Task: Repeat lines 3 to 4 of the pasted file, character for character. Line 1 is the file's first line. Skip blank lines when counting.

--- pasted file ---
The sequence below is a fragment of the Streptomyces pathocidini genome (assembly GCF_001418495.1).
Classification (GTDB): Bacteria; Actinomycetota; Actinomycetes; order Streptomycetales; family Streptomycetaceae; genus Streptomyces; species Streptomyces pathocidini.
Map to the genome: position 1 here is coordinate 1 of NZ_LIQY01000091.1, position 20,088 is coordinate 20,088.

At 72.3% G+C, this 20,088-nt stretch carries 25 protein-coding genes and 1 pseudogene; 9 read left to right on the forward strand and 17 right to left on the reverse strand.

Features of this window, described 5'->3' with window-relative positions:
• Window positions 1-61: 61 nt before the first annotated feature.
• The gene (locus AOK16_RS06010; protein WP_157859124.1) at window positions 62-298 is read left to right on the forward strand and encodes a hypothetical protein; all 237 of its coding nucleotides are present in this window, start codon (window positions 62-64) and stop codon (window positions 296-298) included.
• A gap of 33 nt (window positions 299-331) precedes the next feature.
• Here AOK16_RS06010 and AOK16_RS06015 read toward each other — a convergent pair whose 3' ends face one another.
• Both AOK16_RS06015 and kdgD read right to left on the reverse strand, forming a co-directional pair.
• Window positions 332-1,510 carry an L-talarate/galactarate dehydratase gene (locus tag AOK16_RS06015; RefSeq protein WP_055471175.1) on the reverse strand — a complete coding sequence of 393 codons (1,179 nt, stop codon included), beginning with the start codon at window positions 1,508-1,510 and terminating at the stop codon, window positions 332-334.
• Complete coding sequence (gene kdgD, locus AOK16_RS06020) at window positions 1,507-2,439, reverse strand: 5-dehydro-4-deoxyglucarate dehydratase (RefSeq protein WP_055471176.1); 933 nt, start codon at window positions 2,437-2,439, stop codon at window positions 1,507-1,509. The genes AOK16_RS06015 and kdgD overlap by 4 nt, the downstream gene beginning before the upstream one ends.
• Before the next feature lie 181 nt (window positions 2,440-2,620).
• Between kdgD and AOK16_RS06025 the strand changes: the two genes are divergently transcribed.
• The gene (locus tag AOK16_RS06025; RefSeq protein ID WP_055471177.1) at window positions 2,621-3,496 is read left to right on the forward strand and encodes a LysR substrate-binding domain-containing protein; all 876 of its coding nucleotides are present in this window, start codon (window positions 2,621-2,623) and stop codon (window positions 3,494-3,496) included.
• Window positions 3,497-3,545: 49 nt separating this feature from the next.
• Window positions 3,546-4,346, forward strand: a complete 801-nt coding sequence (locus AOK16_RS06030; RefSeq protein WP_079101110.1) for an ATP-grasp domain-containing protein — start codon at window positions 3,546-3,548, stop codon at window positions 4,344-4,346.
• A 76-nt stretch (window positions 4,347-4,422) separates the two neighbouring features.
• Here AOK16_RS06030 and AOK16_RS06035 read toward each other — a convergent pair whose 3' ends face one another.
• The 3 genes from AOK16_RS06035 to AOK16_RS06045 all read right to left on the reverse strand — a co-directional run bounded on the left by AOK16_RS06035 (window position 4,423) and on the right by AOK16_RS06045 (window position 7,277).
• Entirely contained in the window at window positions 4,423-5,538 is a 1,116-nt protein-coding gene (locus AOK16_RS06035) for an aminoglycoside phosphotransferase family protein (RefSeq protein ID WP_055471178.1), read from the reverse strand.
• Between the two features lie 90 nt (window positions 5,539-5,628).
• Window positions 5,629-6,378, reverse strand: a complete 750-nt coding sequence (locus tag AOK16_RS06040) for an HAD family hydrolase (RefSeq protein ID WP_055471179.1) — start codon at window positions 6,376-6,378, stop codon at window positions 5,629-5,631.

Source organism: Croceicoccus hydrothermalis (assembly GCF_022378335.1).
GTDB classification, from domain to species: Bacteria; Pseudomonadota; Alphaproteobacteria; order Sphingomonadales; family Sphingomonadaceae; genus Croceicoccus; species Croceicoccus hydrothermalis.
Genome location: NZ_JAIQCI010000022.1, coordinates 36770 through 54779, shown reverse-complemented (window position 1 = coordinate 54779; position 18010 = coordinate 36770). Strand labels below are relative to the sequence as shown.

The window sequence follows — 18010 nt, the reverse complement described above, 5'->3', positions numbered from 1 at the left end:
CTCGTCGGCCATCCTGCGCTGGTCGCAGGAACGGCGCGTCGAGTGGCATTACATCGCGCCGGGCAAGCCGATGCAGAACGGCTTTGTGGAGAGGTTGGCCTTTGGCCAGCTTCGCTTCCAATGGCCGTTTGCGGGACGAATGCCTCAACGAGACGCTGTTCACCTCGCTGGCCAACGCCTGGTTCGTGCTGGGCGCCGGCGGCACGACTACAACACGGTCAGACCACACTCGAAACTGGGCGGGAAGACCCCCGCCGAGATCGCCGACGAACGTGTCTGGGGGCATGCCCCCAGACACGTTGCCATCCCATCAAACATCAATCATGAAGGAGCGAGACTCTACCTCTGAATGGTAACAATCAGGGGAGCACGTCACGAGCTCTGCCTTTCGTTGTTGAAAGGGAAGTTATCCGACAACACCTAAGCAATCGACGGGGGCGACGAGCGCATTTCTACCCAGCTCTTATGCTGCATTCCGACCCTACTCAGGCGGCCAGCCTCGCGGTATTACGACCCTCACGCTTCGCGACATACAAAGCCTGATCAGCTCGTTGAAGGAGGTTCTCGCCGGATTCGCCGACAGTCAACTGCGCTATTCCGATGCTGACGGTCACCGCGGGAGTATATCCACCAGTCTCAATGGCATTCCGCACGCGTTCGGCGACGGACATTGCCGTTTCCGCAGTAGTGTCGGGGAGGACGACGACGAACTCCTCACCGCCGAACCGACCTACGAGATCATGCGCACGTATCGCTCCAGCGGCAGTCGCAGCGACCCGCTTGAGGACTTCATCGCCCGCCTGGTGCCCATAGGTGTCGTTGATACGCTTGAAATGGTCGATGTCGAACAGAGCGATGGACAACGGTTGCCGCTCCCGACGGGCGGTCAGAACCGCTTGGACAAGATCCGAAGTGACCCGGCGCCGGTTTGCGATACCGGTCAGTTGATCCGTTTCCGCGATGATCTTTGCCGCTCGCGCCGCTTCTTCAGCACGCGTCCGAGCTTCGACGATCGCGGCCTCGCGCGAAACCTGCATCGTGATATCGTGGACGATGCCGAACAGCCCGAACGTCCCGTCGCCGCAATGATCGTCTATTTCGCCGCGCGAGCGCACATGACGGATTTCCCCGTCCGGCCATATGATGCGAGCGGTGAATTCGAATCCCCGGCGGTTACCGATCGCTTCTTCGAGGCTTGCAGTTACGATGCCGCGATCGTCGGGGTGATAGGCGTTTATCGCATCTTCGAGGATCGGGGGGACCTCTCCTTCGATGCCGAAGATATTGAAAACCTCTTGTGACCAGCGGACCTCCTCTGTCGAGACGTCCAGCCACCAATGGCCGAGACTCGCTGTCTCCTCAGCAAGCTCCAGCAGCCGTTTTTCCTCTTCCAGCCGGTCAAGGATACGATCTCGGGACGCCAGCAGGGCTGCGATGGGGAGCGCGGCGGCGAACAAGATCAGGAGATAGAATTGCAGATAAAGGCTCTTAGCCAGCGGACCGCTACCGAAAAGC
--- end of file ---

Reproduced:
Map to the genome: position 1 here is coordinate 1 of NZ_LIQY01000091.1, position 20,088 is coordinate 20,088.

At 72.3% G+C, this 20,088-nt stretch carries 25 protein-coding genes and 1 pseudogene; 9 read left to right on the forward strand and 17 right to left on the reverse strand.